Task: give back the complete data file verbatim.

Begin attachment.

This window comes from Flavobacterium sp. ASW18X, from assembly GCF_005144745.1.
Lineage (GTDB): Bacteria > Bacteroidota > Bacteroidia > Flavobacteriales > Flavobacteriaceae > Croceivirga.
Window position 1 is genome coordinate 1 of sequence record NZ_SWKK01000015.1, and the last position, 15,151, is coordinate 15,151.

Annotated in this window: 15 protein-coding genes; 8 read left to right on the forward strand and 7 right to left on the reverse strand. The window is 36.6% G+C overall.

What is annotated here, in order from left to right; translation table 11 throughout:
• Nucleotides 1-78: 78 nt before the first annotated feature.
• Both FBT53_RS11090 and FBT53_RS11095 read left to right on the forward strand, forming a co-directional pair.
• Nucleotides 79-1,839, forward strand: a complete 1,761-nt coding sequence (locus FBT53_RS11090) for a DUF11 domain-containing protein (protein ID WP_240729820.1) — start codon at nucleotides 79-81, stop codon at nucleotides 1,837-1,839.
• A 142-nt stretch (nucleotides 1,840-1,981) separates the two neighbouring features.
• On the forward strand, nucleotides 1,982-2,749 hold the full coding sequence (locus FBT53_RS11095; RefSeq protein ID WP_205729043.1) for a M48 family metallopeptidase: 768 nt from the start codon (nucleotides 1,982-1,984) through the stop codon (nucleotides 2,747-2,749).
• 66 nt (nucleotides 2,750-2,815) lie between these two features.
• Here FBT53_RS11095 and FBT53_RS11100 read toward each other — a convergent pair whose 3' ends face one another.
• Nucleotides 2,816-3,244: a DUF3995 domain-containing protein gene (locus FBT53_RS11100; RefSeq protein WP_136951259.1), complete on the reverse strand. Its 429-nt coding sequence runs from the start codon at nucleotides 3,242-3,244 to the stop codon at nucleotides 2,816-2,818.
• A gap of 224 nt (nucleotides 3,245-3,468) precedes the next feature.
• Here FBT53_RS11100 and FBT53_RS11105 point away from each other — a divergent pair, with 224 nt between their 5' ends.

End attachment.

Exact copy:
This window comes from Flavobacterium sp. ASW18X, from assembly GCF_005144745.1.
Lineage (GTDB): Bacteria > Bacteroidota > Bacteroidia > Flavobacteriales > Flavobacteriaceae > Croceivirga.
Window position 1 is genome coordinate 1 of sequence record NZ_SWKK01000015.1, and the last position, 15,151, is coordinate 15,151.

Annotated in this window: 15 protein-coding genes; 8 read left to right on the forward strand and 7 right to left on the reverse strand. The window is 36.6% G+C overall.

What is annotated here, in order from left to right; translation table 11 throughout:
• Nucleotides 1-78: 78 nt before the first annotated feature.
• Both FBT53_RS11090 and FBT53_RS11095 read left to right on the forward strand, forming a co-directional pair.
• Nucleotides 79-1,839, forward strand: a complete 1,761-nt coding sequence (locus FBT53_RS11090) for a DUF11 domain-containing protein (protein ID WP_240729820.1) — start codon at nucleotides 79-81, stop codon at nucleotides 1,837-1,839.
• A 142-nt stretch (nucleotides 1,840-1,981) separates the two neighbouring features.
• On the forward strand, nucleotides 1,982-2,749 hold the full coding sequence (locus FBT53_RS11095; RefSeq protein ID WP_205729043.1) for a M48 family metallopeptidase: 768 nt from the start codon (nucleotides 1,982-1,984) through the stop codon (nucleotides 2,747-2,749).
• 66 nt (nucleotides 2,750-2,815) lie between these two features.
• Here FBT53_RS11095 and FBT53_RS11100 read toward each other — a convergent pair whose 3' ends face one another.
• Nucleotides 2,816-3,244: a DUF3995 domain-containing protein gene (locus FBT53_RS11100; RefSeq protein WP_136951259.1), complete on the reverse strand. Its 429-nt coding sequence runs from the start codon at nucleotides 3,242-3,244 to the stop codon at nucleotides 2,816-2,818.
• A gap of 224 nt (nucleotides 3,245-3,468) precedes the next feature.
• Here FBT53_RS11100 and FBT53_RS11105 point away from each other — a divergent pair, with 224 nt between their 5' ends.